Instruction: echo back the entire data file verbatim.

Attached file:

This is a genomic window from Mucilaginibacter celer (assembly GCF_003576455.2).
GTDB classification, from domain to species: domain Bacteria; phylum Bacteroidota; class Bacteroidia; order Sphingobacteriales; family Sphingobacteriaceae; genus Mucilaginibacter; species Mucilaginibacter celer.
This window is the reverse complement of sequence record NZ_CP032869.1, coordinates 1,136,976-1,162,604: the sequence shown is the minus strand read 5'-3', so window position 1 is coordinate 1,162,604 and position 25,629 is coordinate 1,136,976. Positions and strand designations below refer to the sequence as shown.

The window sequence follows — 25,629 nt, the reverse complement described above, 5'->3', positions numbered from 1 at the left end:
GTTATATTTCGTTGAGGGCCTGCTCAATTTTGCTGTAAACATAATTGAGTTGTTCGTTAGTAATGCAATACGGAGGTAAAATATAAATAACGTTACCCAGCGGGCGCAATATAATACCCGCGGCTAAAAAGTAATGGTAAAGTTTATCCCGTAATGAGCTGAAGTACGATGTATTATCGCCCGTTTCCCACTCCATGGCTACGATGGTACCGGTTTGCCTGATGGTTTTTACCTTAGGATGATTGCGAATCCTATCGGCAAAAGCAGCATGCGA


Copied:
This is a genomic window from Mucilaginibacter celer (assembly GCF_003576455.2).
GTDB classification, from domain to species: domain Bacteria; phylum Bacteroidota; class Bacteroidia; order Sphingobacteriales; family Sphingobacteriaceae; genus Mucilaginibacter; species Mucilaginibacter celer.
This window is the reverse complement of sequence record NZ_CP032869.1, coordinates 1,136,976-1,162,604: the sequence shown is the minus strand read 5'-3', so window position 1 is coordinate 1,162,604 and position 25,629 is coordinate 1,136,976. Positions and strand designations below refer to the sequence as shown.

The window sequence follows — 25,629 nt, the reverse complement described above, 5'->3', positions numbered from 1 at the left end:
GTTATATTTCGTTGAGGGCCTGCTCAATTTTGCTGTAAACATAATTGAGTTGTTCGTTAGTAATGCAATACGGAGGTAAAATATAAATAACGTTACCCAGCGGGCGCAATATAATACCCGCGGCTAAAAAGTAATGGTAAAGTTTATCCCGTAATGAGCTGAAGTACGATGTATTATCGCCCGTTTCCCACTCCATGGCTACGATGGTACCGGTTTGCCTGATGGTTTTTACCTTAGGATGATTGCGAATCCTATCGGCAAAAGCAGCATGCGA